Brian Thompson took up a less-controversial topic – the importance of more green spaces and their positive effect on mental health.

“My dad has PTSD, which has greatly affected his life and makes every day more stressful for him – and us,” Thompson wrote.

“Fortunately, Nature has been a very helpful way to decompress,” Thompson added. “With PTSD, a form of a mental illness, it is important that folks like my father seek support.”

In a pitch to preserve or add to green spaces, Thompson cited a study showing that children who grew up in areas lacking green space had a 55% greater chance of developing a mental illness.

“When I’ve gone to a park in Spokane, I don’t think I’ve seen a single frown,” Thompson said.

Christian Leonard’s letter to the editor challenged Spokane Public Schools to critically examine last year’s new school boundaries and be flexible enough to change them when practical.

At North Central , students who qualify for free and reduced lunch would see an increase of more than 10%,” Leonard wrote. “Lewis and Clark, before the changes, was the richest school in the district, and after will become even more so – further polarizing Spokane schools.”

Leonard hopes the school district will utilize student survey data, academic success, and the quality of community that is created in the school setting. It should be monitored and compared to the years before the boundary changes.

Leonard also offers his take on how the district should act. He writes: “The differences, if any, should be compared to the benefits of the new boundaries by not only the school board, but also the families that are affected by the decisions made by the school board.”

Meanwhile, Emily Todd had some inside help as she tackled the issue of affordable housing in Spokane. Her father, a Realtor, explained the dynamics of the housing market.

“I learned that the housing prices are going to stay up as long as people keep buying them at high prices,” Todd said.

“As much as I would love to see the housing prices go down, I see why investors, real estate agents, and residents want them to stay up,” Todd wrote in her letter. “The reason is because, if you bought a house for a certain amount of money and it goes up 10% each year you would have $20,000 in appreciation, so in a few years that number increases.”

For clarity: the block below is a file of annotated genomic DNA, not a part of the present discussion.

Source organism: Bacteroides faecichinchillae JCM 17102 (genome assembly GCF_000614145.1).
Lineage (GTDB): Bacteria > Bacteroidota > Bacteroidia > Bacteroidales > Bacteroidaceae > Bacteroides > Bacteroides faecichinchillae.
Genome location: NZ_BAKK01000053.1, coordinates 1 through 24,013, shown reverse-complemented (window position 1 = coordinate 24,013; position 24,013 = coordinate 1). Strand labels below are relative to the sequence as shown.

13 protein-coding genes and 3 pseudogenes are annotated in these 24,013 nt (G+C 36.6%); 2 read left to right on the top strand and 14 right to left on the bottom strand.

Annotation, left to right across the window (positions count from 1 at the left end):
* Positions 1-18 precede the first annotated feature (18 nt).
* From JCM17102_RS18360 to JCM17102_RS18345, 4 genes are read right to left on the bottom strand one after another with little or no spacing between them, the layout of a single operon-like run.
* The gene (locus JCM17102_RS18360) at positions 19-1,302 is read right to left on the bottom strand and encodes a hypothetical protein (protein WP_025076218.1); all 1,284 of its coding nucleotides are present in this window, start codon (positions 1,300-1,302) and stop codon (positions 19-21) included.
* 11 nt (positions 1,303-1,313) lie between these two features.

However, Todd tried to see beyond the market economy, encouraging local governments to encourage and subsidize the construction of more housing.

Personal experience drove Zachary Roubideaux to write about drug addiction and the damage it wrought on his family when his brother became addicted to opioids.

“If you were to look at him at the time, you would have no idea the struggle he was going through,” Roubideaux wrote. “On the outside he was a popular football player, but on the inside, he was just a person struggling with drug addiction.”

Last week, Roubideaux reflected on those words.

“My point was to show awareness to the issue and give help to the people who need it,” he said. “And that how easy it is to get addicted at this age.”

Roubideaux’s letter closed with a powerful call to action.

“Finally, what I am asking is that kids, adults, teachers, parents, and others to realize these grave issues,” he wrote. “All we need to do is bring awareness to this. We cannot wait until this becomes everyone’s big brother before we stand together to fight addiction.

“It will be a challenge but not near the challenge of watching it in your own home.”

Don’t underestimate the power of the written word, said Kiki, especially when the writer is a motivated and inspired student.